Lately, I’ve grown so tired of watching male “chosen ones” and “jerks with the heart of gold” save the day and get the girl. Representation matters, and girls want to be chosen ones too, and not just princesses in distress. Women are allowed to hate the world and be brilliant while reluctantly saving the day. And we should be able to see ourselves, our stories, and our fantasies reflected on screen too. I’m always on the lookout for female characters subverting generally male character tropes, and today I would like to tell you about some of them and why they matter.
“The chosen one” is perhaps the type of story I find most compelling. I mean, who doesn’t occasionally dream about being whisked away from your simple life, destined to do great things despite being just a regular person (or so you think). Unfortunately, most of these stories are about boys—Harry Potter, Frodo Baggins, Neo… But girls want to be special and chosen too. They need to know that they don’t need to only always be love interests or helpers. As such, characters like Buffy Summers as the chosen girl is very important, even more so because she’s distinctly feminine and likes girly stuff, despite all the problems with the show. Her fondness of shopping and dating doesn’t preclude her from saving the world. A girl can like frivolous and fun things and be passionate about her calling at the same time (not that there’s anything wrong with liking only fun things, either). If anything, I would argue that different interests make a character more well-rounded and is an altogether healthier message to all viewers, regardless of gender.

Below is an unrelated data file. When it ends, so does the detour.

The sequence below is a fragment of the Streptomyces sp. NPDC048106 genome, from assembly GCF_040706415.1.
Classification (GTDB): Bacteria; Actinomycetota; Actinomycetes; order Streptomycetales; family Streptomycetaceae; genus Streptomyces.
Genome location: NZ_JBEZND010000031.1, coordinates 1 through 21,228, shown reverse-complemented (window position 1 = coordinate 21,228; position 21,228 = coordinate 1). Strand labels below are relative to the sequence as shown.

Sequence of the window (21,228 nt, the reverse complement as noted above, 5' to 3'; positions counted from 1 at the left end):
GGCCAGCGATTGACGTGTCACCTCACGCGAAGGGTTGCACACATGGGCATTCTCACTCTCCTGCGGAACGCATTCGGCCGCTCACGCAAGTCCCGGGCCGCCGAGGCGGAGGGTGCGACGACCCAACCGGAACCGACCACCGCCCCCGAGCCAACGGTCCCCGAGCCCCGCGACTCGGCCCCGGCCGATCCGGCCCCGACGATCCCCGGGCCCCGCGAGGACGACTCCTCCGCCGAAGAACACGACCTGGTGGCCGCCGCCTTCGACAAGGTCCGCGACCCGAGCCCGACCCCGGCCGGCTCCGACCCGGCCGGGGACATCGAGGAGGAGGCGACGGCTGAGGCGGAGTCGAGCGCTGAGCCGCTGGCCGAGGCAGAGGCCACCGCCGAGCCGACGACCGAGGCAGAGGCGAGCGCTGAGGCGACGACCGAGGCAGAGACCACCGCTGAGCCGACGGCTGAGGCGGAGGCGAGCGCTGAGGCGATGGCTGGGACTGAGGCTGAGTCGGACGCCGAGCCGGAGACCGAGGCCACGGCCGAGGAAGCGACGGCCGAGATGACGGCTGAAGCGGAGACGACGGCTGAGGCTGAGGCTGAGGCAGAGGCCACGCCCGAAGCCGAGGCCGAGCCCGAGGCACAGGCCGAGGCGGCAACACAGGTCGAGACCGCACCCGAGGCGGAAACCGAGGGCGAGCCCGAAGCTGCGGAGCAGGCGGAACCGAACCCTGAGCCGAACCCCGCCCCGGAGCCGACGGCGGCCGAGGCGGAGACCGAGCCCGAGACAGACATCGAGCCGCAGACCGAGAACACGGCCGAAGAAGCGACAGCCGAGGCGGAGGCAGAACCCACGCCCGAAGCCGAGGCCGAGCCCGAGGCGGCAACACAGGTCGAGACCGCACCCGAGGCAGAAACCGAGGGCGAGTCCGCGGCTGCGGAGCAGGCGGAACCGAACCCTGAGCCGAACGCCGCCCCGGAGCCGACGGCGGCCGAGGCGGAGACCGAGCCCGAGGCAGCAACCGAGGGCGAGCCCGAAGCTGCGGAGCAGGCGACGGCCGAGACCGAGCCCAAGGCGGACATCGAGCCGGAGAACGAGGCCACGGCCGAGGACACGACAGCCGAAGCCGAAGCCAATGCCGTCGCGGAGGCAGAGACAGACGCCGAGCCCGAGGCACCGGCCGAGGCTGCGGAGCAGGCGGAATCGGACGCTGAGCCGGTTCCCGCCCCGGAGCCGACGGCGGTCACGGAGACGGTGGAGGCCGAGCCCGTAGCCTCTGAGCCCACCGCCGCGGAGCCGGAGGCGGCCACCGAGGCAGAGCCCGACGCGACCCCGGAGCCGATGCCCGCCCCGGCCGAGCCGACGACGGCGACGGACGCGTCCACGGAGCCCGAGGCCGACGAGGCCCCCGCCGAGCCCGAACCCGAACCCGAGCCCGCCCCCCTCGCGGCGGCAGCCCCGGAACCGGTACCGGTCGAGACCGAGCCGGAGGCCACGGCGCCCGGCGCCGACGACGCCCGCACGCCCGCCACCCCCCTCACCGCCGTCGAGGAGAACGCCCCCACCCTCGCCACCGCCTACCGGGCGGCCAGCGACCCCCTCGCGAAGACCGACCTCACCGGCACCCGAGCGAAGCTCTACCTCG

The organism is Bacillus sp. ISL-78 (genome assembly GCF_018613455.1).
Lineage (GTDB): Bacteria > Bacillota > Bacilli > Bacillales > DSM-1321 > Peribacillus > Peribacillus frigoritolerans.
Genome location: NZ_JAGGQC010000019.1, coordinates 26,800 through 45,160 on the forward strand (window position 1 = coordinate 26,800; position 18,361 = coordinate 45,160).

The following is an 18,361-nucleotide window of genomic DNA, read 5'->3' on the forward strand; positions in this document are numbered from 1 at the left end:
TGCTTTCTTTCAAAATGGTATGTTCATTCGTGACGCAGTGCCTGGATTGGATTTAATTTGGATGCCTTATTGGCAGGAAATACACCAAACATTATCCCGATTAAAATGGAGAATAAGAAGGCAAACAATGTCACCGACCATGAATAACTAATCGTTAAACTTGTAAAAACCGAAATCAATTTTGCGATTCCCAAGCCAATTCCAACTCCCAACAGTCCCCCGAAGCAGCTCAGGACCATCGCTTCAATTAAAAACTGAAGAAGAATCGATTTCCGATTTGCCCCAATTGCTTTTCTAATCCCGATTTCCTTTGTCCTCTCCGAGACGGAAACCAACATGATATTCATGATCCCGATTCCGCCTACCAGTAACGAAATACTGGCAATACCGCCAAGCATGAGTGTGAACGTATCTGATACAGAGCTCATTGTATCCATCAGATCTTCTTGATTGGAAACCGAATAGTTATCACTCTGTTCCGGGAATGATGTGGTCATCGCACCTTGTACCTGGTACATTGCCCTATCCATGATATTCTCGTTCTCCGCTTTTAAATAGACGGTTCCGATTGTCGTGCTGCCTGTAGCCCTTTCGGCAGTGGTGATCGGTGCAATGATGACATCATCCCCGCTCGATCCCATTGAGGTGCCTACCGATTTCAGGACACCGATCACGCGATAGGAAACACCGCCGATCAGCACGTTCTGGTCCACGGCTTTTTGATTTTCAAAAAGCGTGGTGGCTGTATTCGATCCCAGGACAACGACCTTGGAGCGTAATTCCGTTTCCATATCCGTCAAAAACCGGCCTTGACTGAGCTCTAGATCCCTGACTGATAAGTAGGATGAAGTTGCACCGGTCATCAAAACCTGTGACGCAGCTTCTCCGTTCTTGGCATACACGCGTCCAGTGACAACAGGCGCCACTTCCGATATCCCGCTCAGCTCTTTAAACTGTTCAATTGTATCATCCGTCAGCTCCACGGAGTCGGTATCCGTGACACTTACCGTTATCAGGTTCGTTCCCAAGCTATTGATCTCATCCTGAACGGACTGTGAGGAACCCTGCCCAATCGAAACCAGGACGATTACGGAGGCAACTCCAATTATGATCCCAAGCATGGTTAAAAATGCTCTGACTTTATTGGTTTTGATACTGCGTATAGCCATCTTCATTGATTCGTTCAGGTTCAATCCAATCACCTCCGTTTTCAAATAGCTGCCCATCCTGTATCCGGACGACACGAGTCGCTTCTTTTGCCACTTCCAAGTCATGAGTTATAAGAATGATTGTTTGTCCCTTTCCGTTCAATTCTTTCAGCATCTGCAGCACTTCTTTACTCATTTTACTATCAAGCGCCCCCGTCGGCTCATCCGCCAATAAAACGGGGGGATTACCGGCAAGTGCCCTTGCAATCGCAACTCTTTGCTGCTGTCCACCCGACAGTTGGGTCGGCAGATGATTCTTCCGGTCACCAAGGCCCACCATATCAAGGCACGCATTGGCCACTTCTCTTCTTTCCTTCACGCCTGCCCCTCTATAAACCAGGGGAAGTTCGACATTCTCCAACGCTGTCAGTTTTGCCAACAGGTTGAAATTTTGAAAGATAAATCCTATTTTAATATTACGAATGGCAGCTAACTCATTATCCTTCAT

However, being a fighter of superhuman strength is not the only way to be powerful. In fact, all too often, our idea of a powerful female character is one that is physically strong. Therefore, I will defend Jupiter Ascending to the grave. Jupiter Jones doesn’t have any particular powers (unless you count her ability to control bees), but she has a kind heart and she’s a freaking space princess who is able to defend herself when the need arises, actually refusing the help of others.
Another character trope usually reserved for male characters is the archetypal “jerk with a heart of gold”. Aloof, sarcastic, and brilliant, they are generally beloved Doctor Houses and Iron Men. I have been searching for a female character equivalent for ages, and it looks like I’ve finally found one—Carmilla from the horror webseries of the same name. Carmilla waltzes into your life sneering at everything, refusing to be excited about anything, and generally maintaining an “I’m wiser than you” attitude. Vala Mal Doran from Stargate SG-1 deserves an honorable mention as well. Vala, while not exactly aloof or brilliant, is a generally untrustworthy con woman who nevertheless joins the good guys. Vala is also an interesting character because she starts out as a villain (albeit a rather comical one, without any real malice), but redeems herself and joins the good side.
Redemption arcs are very very rare for female characters, which is appalling. I’m not talking about outright villains either, but also “good guy” female characters who make a mistake or react in an unhealthy way to a terrible event. We should be able to see female characters make mistakes and deal with the consequences and come out of it stronger. One female character who finally does get this arc is Laurel Lance (Arrow, The Flash). Laurel’s storyline is really quite amazing. She loses her sister (twice), becomes an alcoholic but goes into recovery, and becomes a kick-ass vigilante herself.